In 2009 I went to a Coldplay concert in Auckland with Sam, Evie’s awesome Dad. It was great. They played Yellow at the end, and giant yellow balls were falling from the roof, along with hundreds of thousands of colourful paper butterflies.
The whole scene was magical. I cried. It wasn’t the magical scene so much as the lyrics of Yellow that got me. I was thinking about Evie, who was one year old at the time and had already gone through so much in her life.
Her rare diagnosis meant that we lived each day in the moment, fully present but also living in between worlds. One foot aware and prepared in the potential of loss, and one in the world of life and the here and now.
We learned to hold these two very opposite spaces together in balance.
….your skin, oh yeah, your skin and bones
turn into something beautiful
and you know, you know I love you so
You know I love you so……
Evie was so skinny and so bony, that I let myself think that this song was hers. Written just for her. This song was about us.
When she died a year or so later, on the day of her funeral, I didn’t know what to wear. That may sound trivial, but it was something that felt big at the time.
Part of me wanted to be cosy and just wear something old and comfy, but it didn’t feel right. Part of me thought I should buy something new, but I couldn’t handle going out and choosing anything. Nothing I owned felt right. I didn’t feel right. Evie was gone, so everything was wrong.
We had decided to play the acoustic version of Yellow at the funeral, so I remember thinking that if I wore something yellow, maybe that could be my symbol for her. To wrap her around me somehow.
So, my friend found me a little yellow cardigan to wear- and I felt a tiny sense of peace.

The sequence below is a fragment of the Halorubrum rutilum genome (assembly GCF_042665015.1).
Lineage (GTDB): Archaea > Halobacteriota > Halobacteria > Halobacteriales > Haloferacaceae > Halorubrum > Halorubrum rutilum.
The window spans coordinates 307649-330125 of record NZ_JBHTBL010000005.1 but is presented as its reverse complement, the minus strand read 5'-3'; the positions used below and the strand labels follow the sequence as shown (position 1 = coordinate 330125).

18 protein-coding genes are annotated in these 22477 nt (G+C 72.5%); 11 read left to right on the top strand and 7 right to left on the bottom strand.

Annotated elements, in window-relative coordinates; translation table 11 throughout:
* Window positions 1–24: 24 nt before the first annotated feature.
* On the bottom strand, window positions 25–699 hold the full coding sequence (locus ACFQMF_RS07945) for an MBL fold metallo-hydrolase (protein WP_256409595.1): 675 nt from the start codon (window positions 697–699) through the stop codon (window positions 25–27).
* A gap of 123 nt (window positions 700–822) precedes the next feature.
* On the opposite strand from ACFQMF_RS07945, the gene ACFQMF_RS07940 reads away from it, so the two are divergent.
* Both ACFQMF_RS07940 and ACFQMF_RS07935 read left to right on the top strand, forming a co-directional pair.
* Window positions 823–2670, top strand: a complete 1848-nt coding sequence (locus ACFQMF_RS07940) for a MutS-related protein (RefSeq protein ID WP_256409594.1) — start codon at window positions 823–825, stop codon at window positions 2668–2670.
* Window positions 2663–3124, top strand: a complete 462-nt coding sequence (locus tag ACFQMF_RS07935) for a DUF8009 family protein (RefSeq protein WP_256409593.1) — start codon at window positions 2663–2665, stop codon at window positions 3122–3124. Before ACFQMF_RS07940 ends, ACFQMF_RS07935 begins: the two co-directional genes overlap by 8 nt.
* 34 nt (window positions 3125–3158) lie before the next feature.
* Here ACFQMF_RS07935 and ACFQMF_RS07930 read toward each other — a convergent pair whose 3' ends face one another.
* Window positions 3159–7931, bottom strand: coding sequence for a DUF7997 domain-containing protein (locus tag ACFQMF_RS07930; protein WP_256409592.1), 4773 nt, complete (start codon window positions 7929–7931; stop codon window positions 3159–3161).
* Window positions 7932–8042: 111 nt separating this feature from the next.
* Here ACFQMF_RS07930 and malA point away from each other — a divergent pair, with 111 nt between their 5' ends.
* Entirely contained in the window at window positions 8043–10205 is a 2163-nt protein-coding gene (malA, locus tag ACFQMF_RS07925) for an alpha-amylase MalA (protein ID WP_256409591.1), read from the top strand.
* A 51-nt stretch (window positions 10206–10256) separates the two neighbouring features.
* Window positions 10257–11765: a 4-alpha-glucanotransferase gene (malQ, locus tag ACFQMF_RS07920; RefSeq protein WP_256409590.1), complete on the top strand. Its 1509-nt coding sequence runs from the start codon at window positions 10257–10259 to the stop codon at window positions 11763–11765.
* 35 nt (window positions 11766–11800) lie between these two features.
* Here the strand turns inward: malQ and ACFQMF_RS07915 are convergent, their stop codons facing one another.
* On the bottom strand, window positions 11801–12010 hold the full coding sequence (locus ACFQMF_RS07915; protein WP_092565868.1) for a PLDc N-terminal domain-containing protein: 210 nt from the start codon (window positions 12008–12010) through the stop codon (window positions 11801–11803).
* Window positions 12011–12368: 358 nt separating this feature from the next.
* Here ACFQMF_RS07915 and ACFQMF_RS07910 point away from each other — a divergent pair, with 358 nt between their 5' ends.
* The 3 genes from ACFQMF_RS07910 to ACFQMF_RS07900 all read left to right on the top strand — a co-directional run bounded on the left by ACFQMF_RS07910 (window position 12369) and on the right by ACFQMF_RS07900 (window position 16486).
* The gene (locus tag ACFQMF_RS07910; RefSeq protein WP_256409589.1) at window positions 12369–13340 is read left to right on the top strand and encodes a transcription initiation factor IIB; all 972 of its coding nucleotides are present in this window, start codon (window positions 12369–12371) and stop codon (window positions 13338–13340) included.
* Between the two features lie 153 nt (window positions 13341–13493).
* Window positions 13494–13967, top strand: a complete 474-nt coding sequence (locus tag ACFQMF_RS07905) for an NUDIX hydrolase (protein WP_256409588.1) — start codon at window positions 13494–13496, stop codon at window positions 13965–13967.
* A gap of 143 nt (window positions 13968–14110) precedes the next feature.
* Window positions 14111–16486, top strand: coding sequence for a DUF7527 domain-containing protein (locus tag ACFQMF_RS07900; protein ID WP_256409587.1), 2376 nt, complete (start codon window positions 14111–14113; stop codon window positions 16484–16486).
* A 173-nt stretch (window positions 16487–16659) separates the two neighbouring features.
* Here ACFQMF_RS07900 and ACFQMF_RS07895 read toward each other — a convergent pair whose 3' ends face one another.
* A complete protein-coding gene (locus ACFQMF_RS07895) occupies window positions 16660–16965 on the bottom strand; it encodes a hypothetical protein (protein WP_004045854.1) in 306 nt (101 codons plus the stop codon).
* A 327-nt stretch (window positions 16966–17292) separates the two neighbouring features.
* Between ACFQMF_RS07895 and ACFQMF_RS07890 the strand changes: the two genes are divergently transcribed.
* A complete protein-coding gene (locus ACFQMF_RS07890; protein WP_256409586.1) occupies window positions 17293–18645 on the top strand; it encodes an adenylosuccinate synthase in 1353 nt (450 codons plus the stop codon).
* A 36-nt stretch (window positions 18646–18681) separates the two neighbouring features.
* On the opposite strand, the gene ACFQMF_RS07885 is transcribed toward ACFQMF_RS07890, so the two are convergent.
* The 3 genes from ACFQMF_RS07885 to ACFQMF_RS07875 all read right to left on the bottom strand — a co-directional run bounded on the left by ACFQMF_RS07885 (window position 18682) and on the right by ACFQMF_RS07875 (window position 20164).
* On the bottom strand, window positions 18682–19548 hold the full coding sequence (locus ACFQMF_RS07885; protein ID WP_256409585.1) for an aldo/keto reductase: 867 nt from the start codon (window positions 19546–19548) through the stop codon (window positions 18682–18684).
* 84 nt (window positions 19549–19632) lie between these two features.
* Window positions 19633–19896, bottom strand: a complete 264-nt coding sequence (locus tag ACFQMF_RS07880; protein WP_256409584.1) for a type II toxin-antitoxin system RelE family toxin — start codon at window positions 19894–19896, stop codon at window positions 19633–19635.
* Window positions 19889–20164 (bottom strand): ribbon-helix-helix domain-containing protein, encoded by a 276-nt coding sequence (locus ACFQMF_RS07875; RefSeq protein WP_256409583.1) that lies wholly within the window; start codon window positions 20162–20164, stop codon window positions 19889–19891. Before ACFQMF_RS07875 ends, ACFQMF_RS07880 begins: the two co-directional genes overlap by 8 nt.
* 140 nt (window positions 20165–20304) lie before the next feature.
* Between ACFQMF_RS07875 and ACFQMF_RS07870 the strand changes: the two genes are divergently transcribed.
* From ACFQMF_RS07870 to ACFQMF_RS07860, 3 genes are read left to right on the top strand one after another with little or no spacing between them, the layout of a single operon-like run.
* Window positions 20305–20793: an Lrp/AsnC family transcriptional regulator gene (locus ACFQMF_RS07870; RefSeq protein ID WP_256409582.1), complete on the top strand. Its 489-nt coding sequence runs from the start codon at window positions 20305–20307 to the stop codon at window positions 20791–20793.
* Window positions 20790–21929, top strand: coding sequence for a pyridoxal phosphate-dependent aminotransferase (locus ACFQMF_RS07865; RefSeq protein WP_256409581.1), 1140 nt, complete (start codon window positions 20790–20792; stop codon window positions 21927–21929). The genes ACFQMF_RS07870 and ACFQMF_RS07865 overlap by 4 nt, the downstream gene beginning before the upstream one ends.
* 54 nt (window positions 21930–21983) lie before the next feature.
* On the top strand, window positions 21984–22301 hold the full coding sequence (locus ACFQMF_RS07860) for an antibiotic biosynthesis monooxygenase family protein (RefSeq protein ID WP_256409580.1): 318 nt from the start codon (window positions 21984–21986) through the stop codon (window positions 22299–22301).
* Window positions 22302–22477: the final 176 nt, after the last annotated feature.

Then the next day, I wanted that same feeling. So, I wore something yellow again, a little headband. The next day, and then the next day…. and the next and the next. I kept finding yellow things, and I kept wearing them.
Almost 12 years later, I still wear something yellow. It can be small, like I have painted yellow toenails almost permanently. I wear the same yellow earrings almost every day because they are fabulous, and they were given to me by a dear friend.
And here is the most amazing thing that I discovered. Wearing something yellow every day, wasn’t and isn’t just for me.
After Evie died, people didn’t know what to say, and I didn’t know what I wanted them to say. But I felt it when they said something awkward, cliché, or accidentally hurtful, when all they were doing was try to connect with me, make me feel better, or say something meaningful.
They’d say things like, “at least she is in a better place”, “at least you got two years with her”, “it was her time”….. “do you think you’ll have more children? Maybe next time you’ll have one without disabilities”.
By wearing yellow every day, people started to connect Evie and yellow too. Friends would leave yellow flowers on my desk or doorstep, or they’d bring me jars of yellow jellybeans.
They’d tell me they saw a beautiful yellow dress in the window of a shop, and it made them think of me and of Evie. Or they simply sent me a photo of something yellow. People could tell me they loved me, they loved Evie, they were thinking of me, wishing the best for us…. with no words. No awkwardness, no hurt, no pressure, no fear of getting it wrong. Just pure love, in the powerful language of colour and symbol. Our words are not adequate to wrap around the incredible depths of grief and pain of loss.
So today, 4163 days after Evie’s funeral, I still wear something yellow. For joy, for connection, and to snuggle a little piece of Evie around my heart, body and spirit.
It still brings me peace, and it still speaks the language of human connection and compassion.
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